Lincoln native exemplifies ‘we build, we fight’ legacy of Seabees
GULFPORT, Mississippi — “We build, we fight” has been the motto of the U. S. Navy’s Construction Force, known as the Seabees, for more than 75 years.
Constructionman Kent Stoinski, a 2016 Alcona High School graduate and native of Lincoln, builds and fights around the world as a member of naval construction battalion center located in Gulfport, Mississippi.
Stoinski is serving as a Navy construction mechanic, responsible for maintaining construction equipment.
Stoinski credits success in the Navy to many of the lessons learned growing up in Lincoln.
“My home town taught me if you want something, you have to work for it and keep moving forward no matter what gets in your way,” said Stoinski.
Building in austere environments can be a challenge. Fighting in harsh conditions can also be a challenge. Building in austere environments while fighting in harsh conditions takes a special kind of person with a great deal of perseverance and determination. Those are the kinds of people serving here at Gulfport, the home of the Atlantic Fleet Seabees. Those are the people who provide crucial support to Seabee units deployed around the world.
The jobs of many of today’s Seabees remain unchanged since World War II, when the Seabees paved the 10,000-mile road to victory for the allies in the Pacific and in Europe, according to Lara Godbille, director of the U. S. Navy Seabee Museum.
For more than 75 years, Seabees have served in all American conflicts. They have also supported humanitarian efforts using their construction skills to help communities around the world. They aid following earthquakes, hurricanes and other natural disasters.
Stoinski is playing an important part in America’s focus on rebuilding military readiness, strengthening alliances and reforming business practices in support of the National Defense Strategy.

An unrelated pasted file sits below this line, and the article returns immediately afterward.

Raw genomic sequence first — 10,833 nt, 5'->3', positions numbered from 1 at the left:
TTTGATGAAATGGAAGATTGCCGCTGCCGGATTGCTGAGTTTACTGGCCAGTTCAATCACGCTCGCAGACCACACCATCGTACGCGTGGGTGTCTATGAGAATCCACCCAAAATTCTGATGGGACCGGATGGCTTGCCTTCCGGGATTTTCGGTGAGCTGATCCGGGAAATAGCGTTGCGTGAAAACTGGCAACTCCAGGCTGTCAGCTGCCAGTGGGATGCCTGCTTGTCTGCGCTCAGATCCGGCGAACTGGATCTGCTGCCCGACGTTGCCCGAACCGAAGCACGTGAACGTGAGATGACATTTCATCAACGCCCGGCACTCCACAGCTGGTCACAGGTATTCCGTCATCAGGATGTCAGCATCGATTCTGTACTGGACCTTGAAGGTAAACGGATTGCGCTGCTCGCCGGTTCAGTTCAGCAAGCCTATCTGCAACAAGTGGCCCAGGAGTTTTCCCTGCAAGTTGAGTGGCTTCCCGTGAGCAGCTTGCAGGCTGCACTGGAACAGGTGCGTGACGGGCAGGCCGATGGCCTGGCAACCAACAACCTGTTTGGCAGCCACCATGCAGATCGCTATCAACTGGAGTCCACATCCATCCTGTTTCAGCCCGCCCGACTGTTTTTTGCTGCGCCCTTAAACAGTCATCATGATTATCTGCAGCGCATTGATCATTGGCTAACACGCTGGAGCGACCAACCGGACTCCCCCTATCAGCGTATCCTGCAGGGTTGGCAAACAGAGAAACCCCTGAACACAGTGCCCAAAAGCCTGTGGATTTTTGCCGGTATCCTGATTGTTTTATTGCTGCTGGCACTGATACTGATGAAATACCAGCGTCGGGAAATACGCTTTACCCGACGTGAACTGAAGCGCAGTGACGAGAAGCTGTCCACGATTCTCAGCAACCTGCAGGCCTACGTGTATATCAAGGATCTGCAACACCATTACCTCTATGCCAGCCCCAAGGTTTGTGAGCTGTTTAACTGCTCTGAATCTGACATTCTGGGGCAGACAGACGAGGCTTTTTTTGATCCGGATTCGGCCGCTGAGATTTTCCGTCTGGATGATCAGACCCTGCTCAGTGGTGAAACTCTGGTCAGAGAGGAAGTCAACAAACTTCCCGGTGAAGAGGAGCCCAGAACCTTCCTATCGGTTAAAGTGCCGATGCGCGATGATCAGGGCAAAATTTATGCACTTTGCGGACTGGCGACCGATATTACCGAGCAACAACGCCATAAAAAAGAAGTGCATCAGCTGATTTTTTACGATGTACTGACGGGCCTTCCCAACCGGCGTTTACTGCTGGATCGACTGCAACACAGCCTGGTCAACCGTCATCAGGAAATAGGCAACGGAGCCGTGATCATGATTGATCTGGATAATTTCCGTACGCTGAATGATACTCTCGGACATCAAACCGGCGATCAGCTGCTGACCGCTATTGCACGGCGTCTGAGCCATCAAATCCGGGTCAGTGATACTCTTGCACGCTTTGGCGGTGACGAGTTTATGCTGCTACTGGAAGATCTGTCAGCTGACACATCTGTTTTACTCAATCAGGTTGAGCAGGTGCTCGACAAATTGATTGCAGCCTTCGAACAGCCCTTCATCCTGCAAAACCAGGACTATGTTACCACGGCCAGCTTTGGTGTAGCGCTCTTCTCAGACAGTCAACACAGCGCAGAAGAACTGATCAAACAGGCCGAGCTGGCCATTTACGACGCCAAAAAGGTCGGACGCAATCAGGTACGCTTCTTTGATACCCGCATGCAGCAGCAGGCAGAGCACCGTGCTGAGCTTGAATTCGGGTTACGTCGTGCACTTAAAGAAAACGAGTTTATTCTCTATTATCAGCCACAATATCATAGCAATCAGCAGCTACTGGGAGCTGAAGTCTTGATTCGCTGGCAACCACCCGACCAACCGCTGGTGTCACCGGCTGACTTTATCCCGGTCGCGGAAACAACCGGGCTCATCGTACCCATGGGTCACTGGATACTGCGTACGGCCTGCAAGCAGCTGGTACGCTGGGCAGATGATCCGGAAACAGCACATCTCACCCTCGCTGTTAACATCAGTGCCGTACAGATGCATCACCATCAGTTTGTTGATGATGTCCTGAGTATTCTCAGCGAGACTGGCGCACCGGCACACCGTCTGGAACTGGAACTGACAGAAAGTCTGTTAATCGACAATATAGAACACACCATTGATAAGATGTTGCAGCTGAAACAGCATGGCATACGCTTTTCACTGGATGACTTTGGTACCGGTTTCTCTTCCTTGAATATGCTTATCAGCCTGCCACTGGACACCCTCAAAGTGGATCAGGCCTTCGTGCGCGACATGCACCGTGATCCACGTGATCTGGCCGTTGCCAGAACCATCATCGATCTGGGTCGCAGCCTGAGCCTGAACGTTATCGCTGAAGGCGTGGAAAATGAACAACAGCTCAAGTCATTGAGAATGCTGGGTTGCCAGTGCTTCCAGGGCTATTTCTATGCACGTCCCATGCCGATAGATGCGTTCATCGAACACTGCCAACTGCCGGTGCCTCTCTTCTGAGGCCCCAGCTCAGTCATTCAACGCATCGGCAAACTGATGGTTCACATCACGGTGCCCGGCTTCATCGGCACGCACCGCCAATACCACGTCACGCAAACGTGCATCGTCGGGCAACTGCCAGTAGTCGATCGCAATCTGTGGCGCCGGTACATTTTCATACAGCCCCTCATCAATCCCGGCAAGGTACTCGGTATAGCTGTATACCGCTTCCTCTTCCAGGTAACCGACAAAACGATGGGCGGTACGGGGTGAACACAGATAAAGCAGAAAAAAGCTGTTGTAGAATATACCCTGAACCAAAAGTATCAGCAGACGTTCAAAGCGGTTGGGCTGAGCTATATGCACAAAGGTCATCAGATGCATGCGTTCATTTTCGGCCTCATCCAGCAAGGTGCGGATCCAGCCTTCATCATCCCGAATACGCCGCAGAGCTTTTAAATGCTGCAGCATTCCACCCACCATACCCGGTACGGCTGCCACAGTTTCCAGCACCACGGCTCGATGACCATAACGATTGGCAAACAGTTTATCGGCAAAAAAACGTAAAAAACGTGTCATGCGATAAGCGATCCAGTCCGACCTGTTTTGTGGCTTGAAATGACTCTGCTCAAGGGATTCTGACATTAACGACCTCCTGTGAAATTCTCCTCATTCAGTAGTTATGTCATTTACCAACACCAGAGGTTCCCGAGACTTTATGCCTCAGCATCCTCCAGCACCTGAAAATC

A key element of the Navy the nation needs is tied to the fact that America is a maritime nation, according to Navy officials, and that the nation’s prosperity is tied to the ability to operate freely on the world’s oceans. More than 70% of the Earth’s surface is covered by water, 80% of the world’s population lives close to a coast, and 90% of all global trade by volume travels by sea.
“Our priorities center on people, capabilities and processes, and will be achieved by our focus on speed, value, results and partnerships,” said Secretary of the Navy Richard V. Spencer. “Readiness, lethality and modernization are the requirements driving these priorities.”
Though there are many ways for sailors to earn distinction in their command, community and career, Stoinski is most proud of earning the Seabee Combat Warfare qualification.
“I dedicated countless hours of studying and appreciate everyone who helped me get this far,” said Stoinski.
As a member of one of the U.S. Navy’s most relied-upon assets, Stoinski and other sailors know they are part of a legacy that will last beyond their lifetimes providing the Navy the nation needs.
“I try to live our Navy’s core values of honor, courage and commitment,” added Stoinski.